On the media front, conservative publications and writers abound. Yet, we continue to shoot ourselves in the foot by hailing as “conservative” our book clubs, talk shows and publications, even publicizing lists of “right-wing” columnists, when it is more correct to say our views are conventional. No wonder the left increasingly marginalizes us with every election cycle!

As Texas-based author and educational researcher Donna Garner has pointed out, only some 40 percent of registered voters participated in the November 2006 election, and no one knows how many Americans are not registered – probably millions who have simply tuned out. She says Democrats brag that they have a mandate from the American people to implement leftist policies, but no such mandate exists – except by default. Garner correctly notes that we are fighting a war on two fronts: one in the Middle East and one right here.

Arguably, the real “quagmire” is at home!

Conservative magazines and think tanks complain loudly that their literature is absent from school libraries and magazine stands, and that conservatives always get short shrift in television interviews, etc. Well, duh! What did we expect when we leave it to other countries to launch what few conservative newspapers exist (e.g., the Washington Times) and turn our education system into a political football?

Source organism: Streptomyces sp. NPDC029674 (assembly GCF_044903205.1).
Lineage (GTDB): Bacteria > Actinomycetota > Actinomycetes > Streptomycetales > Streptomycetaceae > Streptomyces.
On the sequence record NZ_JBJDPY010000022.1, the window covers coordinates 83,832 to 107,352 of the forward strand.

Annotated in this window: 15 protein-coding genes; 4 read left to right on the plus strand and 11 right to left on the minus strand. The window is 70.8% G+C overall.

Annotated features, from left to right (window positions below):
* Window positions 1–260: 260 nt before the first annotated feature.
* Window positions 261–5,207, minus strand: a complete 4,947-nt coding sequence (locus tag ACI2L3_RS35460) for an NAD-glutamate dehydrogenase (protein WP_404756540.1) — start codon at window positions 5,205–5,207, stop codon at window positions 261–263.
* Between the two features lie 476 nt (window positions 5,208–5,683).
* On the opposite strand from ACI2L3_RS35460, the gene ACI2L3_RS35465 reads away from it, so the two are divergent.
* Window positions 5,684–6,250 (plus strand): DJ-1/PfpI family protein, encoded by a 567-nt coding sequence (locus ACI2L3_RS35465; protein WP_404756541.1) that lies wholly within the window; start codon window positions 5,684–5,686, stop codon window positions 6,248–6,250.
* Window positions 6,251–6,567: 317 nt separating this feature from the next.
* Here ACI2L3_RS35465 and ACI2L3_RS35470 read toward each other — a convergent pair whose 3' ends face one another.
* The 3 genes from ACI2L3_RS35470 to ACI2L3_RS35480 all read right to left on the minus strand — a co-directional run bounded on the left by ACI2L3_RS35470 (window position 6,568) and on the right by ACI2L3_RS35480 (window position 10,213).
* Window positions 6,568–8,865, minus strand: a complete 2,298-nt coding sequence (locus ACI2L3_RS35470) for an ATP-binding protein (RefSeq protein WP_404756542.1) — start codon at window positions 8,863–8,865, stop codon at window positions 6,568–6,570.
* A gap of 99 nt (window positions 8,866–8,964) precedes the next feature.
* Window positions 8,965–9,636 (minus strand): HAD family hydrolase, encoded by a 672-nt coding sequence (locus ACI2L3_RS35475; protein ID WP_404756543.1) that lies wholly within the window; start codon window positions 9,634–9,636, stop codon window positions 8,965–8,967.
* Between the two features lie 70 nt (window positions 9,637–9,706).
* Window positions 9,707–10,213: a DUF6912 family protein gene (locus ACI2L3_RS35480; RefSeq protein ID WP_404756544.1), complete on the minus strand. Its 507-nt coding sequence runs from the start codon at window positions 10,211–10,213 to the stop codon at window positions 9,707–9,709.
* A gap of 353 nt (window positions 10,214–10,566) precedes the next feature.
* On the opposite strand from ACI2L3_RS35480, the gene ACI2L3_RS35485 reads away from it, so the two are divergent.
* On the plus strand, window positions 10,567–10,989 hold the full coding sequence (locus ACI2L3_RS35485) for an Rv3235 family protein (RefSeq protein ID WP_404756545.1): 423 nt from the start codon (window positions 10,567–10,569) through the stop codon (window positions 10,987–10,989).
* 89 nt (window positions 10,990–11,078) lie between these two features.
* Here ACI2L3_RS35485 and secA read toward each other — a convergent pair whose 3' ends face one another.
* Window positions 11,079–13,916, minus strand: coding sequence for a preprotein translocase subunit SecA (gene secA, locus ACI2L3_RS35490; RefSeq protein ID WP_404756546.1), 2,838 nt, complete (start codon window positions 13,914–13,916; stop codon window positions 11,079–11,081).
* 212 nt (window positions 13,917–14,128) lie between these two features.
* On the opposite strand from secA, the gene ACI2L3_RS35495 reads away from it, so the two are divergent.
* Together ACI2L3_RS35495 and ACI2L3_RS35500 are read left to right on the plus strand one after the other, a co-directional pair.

Local newspapers in smaller towns are revealing for where they get their stories. Almost invariably a byline on a major report will read something like “L.A. Times-Washington Post Syndicate” or “Associated Press-New York Times” – i.e., a left-leaning spin. Add National Public Radio, liberal television interviewers and leftist propagandizing sitcoms, and soon the counterculture becomes the culture.

On top of all that, we try to appease our opponents. For example, Maryland’s former Republican governor, Bob Ehrlich, fired a guy last summer for equating homosexuality to “sexual deviancy.” The man didn’t say “sinful,” or even “unhealthy.” Yet, Gov. Ehrlich immediately installed an open homosexual in a prominent post – and of course lost the election anyway.

Now, why would a Republican try to appease leftist Democrats? Because we believe a liberal-sounding Republican is the only kind – white, black or polka dot – who’s going to survive politically.

Oh, we still see muddled remnants of traditional American ideals on the Fourth of July, Veterans Day and Thanksgiving. But the precepts behind the flags and fireworks are in disrepute, kaput!

The last Republican standing in 2008 will be the one with inexhaustible charisma. Competence would be nice, too, but by 2008 that will be entirely secondary.

Beverly K. Eakman, a former teacher-turned-speechwriter and occasional columnist, is the author of thee books on education and privacy issues, including the internationally acclaimed “Cloning of the American Mind: Eradicating Morality Through Education.”